For five months, students have been organizing every aspect of the upcoming Dance Majors Concert. The performances, March 4-7, showcase the original work of eight choreographers and 26 dancers, who are all undergraduates.
Each dance, conceived by a student, has its own personality.
“The piece that I created,” said student choreographer Samantha Crilly, “is called ’47 Reasons.’ I wanted to explore why people do the things that they do.”
Crilly’s piece combines technology and dance. While one dancer performs live on the stage of Meany Studio Theater, a film projection runs in the background. For the projection, Crilly filmed dancers in the community answering the question of why they dance.
“It’s a pretty general premise [why dancers choose to spend so many years dancing], but it ended up being a much more difficult task than I anticipated. It took a long session of soul searching before they were able to make an attempt at putting into words why they make the choices that they make every day. … Some give reasons and some aren’t able to… sometimes there are no words.”
Another one of the dances, choreographed by senior David Lorence Schleiffers, sets out to create a piece that “in some way symbolizes unity and care for one another, all through a simple structure.”
Schleiffers set strict choreographic restrictions.
“For example,” he said, “I only allow the dancers to move forward and backward from their starting position. The piece uses primarily unison phrase work between the eight dancers. All of them have an equal part throughout the dance, so there are no ‘solo’ characters.”
He said that he wanted his dancers to be “real people,” so the costumes are everyday clothes that fit into a color palette that reflects the mood.
An important aspect of the Dance Majors Concert is that it is largely in the hands of students. The process is meant to teach dance majors how concerts are produced.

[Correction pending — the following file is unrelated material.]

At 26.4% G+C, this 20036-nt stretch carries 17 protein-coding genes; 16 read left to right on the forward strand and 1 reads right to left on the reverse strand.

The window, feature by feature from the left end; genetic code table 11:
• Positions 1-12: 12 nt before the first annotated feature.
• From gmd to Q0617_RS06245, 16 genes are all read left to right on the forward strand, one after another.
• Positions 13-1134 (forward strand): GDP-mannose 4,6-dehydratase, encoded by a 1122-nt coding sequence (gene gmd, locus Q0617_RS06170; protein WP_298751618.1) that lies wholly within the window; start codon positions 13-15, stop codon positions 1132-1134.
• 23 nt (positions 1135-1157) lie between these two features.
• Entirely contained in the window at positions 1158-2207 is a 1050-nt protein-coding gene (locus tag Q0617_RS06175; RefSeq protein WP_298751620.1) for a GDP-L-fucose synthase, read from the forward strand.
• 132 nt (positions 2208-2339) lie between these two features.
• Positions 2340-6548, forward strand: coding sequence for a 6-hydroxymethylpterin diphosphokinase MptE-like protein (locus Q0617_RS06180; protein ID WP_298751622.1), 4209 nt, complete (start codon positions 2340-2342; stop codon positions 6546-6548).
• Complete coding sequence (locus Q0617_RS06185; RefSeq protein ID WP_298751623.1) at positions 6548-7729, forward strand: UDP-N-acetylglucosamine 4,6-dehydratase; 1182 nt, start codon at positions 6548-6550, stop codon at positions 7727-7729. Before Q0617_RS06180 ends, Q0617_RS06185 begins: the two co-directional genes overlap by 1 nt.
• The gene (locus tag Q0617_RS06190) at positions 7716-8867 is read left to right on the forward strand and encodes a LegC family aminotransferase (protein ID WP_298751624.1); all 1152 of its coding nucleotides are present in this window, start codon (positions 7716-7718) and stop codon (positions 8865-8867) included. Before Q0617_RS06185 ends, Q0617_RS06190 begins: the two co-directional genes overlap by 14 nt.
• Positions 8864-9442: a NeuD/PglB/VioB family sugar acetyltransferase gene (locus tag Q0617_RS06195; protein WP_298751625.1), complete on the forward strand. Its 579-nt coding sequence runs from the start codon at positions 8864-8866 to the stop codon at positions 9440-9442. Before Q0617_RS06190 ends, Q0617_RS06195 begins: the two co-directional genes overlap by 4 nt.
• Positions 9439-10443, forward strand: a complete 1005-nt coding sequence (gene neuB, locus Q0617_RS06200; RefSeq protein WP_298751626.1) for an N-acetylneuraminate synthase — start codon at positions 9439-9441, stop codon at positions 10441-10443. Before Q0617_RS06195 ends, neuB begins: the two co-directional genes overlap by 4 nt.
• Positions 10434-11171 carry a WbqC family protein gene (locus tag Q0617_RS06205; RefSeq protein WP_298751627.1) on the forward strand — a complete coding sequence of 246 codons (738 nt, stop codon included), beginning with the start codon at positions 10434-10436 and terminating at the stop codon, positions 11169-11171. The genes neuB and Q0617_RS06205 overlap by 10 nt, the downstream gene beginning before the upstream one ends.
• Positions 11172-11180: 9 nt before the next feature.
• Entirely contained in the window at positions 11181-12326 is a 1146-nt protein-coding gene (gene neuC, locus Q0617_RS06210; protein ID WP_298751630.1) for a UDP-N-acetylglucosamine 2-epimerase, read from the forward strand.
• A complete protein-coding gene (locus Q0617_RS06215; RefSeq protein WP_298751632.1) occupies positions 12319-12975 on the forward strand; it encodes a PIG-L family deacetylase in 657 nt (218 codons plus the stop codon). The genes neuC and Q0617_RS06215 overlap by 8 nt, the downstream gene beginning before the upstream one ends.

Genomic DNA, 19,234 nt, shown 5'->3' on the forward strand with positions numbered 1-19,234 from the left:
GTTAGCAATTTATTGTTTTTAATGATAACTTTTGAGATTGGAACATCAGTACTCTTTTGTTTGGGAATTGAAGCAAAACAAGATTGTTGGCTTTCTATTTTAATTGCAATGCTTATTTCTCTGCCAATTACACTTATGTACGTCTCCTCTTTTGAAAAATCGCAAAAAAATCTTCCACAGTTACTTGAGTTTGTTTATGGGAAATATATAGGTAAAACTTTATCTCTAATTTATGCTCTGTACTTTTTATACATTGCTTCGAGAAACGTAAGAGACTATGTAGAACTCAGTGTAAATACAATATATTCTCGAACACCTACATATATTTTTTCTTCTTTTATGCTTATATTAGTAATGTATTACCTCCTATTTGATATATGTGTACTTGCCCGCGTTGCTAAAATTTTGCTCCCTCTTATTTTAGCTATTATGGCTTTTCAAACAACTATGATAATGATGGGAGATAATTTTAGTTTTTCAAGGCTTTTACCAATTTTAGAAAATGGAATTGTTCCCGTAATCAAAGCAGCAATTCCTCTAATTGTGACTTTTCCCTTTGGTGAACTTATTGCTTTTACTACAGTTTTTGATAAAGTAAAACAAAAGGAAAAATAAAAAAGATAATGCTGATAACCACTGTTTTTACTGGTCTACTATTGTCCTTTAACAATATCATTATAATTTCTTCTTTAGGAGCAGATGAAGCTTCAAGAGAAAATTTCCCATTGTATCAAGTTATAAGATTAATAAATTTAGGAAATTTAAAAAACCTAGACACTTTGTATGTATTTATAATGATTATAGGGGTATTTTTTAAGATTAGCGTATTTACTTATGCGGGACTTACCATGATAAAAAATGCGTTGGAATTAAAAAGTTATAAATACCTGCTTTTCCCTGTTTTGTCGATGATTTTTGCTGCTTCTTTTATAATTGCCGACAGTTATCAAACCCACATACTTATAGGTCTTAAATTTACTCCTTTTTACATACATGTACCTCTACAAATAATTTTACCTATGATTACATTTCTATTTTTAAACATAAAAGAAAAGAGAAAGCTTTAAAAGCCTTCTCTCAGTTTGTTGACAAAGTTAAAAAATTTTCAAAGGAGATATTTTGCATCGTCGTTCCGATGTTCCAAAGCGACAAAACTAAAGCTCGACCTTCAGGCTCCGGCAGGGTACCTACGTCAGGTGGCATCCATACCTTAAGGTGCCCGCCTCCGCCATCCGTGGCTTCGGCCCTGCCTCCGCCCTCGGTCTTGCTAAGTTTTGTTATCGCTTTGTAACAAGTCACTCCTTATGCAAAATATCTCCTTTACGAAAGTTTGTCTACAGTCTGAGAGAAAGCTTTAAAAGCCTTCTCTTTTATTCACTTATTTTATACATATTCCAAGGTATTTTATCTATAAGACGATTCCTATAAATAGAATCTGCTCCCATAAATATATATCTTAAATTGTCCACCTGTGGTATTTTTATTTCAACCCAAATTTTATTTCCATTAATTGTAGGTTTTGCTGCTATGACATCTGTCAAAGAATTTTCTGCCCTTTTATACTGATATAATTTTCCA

“Each student chorographer has an assignment that contributes to the concert,” said Jennifer Salk, artistic director, “including writing press releases, poster design, producing programs, running auditions, costuming, etc.”
Schleiffers said, “Organizing rehearsals with eight full-time students is a hard task. We’ve resorted to rehearsing Fridays from 7-9 p.m. because of conflicting schedules. You can tell that the dancers are devoted to the project because they are willing to give up their Friday nights to create a dance.”
Crilly said that scheduling probably wasn’t as difficult for her piece because she has one dancer, but she found the film to be a huge undertaking.
“I was the camera crew, the director, the editor, and I did the sound and lighting,” she said. “I worked for months—it was an enormous project. I sat in the art studio going through the film–frame by frame to get everything just right. I’m very pleased with the results and hope that the audience feels the emotion that I put into it.”
She also worked closely with her dancer on taking ownership of the movement.
“Annie Morro [the dancer] wanted to make sure that she was doing everything the way that I wanted, but what I wanted was for her to dance the piece from the inside out–with her own personality and emotion, not mine.
“So I asked her what her favorite song was,” Crilly continued, “and she said Elton John’s ‘Tiny Dancer.’ I put the song on, and had her dance the whole piece with her own interpretation of the movement. She lit up and embodied the piece more than I had ever seen. It was a huge moment of growth for her, and it was so beautiful to witness.”
Other choreographers whose work is seen in the concert are Tameka Lampkin, Rashelle McKee, Kate Mosbarger, Alisa Popova, Alison Rosenstock and Joseph Schanbeck.
Tickets for the performances are available at the UW Arts Ticket Office and online here. General admission is $14, $12 for UW faculty/staff and $10 for students. The concert runs March 4-6 at 7:30 p.m. and March 7 at 2 p.m. All performances are at the Meany Studio Theater.
“Every choreographer has put their hearts and souls into what they created,” said Crilly. “I know all of them well, and we have all been working with each other, giving and getting feedback. Each piece is as unique as we are. It’s really an honor to present my work to the community, and I hope that the audience enjoys it!”